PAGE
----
I can barely wait to see the end of the world. How about you?
If you’ve seen any of the movie trailers for 2012 — depicting the latest Armageddon — it looks rather exciting.
I’m already stocking up on batteries (for when the power grid crashes to the ground) because the end of the world is sure to offer some great video opps — if the movie is anywhere close to the real thing.
Before the last day of the ancient Mayan Long Count calendar arrives in 2012, the very idea itself will provide apocalyptic fodder to anyone with a keyboard.
Fringe groups that dwell on the end-of-days prophesies have been popping up lately. This includes Hollywood, which is busily releasing several end of the world movies. 2012 is apparently the disaster movie of all disaster movies. It makes War of the Worlds look like a Sunday picnic at Bower Ponds.
There are ominous signs the Mayans were on to something.
Some prophets are suggesting that Oprah’s decision to end her show in 2011 is somehow tied to the world coming to an end. She’s smart to take a year off to spend her billions.
Closer to home, the City of Red Deer has suddenly decided to hold the line on its long-term very expensive capital budget planning. Project after project has been deferred to well beyond 2012. Coincidence?
What’s the sense of spending a whole bunch of money planning for things that are never going to happen?
When the world nearly ended the last time — that’s twice in my lifetime now — it wasn’t quite as exciting as what’s expected in 2012, based on the movie.
It was only nine years ago that we were obsessive compulsing about the coming of 2000, when Y2K raised the possibility the world could come to a standstill because millions of computers were allegedly unable to make the numerical leap from 1999 to 2000.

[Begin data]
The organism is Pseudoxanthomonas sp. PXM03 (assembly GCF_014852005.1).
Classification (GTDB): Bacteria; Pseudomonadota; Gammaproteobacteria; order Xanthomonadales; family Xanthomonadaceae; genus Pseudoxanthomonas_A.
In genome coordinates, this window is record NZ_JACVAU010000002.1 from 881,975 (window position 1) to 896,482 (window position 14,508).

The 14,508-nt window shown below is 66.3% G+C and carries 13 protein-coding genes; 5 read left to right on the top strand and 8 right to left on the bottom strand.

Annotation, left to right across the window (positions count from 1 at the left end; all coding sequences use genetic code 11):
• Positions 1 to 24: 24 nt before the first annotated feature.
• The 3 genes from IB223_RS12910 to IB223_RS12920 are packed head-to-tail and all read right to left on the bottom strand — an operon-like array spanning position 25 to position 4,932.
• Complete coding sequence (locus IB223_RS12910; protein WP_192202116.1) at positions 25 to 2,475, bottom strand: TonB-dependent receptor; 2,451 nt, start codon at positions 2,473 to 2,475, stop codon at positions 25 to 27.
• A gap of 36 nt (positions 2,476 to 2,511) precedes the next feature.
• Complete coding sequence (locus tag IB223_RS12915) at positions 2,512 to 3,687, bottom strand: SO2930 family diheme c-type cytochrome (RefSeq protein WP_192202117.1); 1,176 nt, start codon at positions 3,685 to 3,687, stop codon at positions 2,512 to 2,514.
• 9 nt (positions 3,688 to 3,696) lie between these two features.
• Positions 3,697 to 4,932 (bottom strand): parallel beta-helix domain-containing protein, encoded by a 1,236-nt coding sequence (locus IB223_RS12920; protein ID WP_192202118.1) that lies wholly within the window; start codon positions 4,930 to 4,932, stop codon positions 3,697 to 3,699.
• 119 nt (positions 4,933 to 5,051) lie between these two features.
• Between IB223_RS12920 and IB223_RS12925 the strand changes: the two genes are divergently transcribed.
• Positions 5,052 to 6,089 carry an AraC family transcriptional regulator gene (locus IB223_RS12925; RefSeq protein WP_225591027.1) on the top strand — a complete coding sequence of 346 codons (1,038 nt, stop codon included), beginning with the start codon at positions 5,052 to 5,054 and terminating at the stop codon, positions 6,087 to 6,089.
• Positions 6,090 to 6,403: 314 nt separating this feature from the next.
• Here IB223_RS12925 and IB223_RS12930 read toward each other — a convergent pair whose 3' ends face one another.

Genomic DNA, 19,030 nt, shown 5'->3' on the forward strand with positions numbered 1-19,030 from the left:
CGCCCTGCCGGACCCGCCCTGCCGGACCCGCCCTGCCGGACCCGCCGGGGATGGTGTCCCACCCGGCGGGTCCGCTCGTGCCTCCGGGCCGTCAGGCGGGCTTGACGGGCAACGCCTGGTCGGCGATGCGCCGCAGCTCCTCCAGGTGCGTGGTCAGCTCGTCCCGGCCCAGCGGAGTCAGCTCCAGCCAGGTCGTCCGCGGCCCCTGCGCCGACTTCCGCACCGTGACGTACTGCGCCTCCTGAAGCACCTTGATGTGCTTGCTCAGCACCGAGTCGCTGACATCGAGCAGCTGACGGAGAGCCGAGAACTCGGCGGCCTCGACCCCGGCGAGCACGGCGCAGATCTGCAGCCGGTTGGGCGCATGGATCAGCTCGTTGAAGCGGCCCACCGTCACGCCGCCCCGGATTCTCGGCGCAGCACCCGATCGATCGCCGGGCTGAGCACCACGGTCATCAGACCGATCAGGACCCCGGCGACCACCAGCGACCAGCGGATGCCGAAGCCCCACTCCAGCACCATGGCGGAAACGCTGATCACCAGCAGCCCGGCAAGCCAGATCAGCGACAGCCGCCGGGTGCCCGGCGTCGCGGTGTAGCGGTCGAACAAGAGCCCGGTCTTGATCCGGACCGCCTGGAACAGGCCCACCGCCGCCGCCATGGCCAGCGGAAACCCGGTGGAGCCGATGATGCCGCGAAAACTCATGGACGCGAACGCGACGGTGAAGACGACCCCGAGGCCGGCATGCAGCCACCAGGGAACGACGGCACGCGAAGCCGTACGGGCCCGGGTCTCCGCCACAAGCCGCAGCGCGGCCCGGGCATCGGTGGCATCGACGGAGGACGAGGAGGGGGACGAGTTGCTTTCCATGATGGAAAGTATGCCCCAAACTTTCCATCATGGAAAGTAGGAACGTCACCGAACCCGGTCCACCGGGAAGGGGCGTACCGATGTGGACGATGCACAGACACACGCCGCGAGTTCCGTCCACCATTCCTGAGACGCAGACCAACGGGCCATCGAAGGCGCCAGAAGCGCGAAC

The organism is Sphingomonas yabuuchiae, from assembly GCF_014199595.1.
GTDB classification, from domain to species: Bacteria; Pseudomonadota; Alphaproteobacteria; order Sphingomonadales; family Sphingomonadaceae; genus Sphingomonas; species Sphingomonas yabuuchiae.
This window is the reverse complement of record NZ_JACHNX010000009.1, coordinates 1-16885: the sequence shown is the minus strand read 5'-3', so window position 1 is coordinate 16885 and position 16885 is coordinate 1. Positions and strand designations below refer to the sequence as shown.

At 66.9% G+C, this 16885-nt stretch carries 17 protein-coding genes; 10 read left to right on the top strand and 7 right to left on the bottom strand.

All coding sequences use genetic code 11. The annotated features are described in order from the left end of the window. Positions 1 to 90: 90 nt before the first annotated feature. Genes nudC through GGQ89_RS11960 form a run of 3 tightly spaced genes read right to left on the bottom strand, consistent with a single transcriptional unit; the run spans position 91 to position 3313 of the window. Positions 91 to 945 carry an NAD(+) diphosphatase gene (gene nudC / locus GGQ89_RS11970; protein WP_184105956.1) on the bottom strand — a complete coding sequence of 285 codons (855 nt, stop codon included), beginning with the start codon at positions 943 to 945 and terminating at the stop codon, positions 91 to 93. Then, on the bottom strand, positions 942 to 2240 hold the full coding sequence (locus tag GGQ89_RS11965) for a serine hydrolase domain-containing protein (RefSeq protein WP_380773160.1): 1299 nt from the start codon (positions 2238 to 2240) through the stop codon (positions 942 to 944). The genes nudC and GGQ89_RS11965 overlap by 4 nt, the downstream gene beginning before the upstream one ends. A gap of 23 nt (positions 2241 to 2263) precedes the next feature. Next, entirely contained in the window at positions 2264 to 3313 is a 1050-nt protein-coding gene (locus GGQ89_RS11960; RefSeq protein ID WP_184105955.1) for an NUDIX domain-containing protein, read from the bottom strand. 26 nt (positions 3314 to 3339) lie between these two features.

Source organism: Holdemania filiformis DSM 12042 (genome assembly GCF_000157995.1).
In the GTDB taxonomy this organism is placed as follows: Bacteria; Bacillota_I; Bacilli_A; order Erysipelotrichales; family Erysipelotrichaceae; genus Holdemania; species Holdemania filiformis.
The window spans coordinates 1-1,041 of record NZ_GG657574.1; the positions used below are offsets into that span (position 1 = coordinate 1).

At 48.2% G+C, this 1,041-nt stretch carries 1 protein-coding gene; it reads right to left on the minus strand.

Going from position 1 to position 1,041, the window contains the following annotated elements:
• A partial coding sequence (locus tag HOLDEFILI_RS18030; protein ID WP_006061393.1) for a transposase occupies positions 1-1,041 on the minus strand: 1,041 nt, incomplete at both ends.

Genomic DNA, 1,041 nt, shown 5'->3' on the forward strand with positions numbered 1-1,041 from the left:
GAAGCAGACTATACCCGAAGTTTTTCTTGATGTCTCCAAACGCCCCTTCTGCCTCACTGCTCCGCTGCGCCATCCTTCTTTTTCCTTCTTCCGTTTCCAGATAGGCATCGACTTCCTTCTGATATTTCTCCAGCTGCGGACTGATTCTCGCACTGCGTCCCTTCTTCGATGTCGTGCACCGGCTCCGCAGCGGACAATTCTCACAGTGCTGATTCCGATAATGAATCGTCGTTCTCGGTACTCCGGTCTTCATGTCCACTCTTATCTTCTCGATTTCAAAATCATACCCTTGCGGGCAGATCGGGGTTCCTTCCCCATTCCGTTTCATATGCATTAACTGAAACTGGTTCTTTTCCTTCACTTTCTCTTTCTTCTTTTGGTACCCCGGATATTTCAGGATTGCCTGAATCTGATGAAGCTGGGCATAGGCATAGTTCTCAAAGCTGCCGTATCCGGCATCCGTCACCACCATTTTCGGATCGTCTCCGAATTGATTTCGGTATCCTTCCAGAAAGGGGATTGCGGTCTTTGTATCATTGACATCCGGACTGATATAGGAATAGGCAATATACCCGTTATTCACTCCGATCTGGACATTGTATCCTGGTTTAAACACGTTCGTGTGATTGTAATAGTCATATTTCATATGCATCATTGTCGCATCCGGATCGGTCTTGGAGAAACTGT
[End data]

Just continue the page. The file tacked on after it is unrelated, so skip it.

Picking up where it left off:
But as the big clock rolled over, computer nerds around the world pulled together and simply changed some software.
The lights stayed on. Phones didn’t die. Toilets flushed. The world was saved.
2012 is a little trickier than 2000. But there’s reason to be hopeful 2012 could be uneventful.
For one thing, the height of Mayan civilization was some time ago. Other civilizations have continued to march on.
The Mayan Long Count calendar begins Aug. 11, 3114, BC, runs 1,872,000 days, and ends Dec. 21, 2012. It’s possible, that as they were calculating this calendar way back when, they made a mistake.
Smart as they were in language, mathematics and astronomy, the Mayas didn’t have the advantage of calculators or computers. So, they could have made a mistake when they counted.
But they could be off either way. End of days could be next week — or never.
One of my newsroom cohorts had this to say to me on Monday: “At your age, the end of the world is not that far away anyway.”
Come on now, end of world stuff is not funny.
Now I don’t know whether to wait for the DVD release or head to the theatre ASAP.
Mary-Ann Barr is Advocate assistant city editor. She can be reached by email at firstname.lastname@example.org or by phone at 403-314-4332.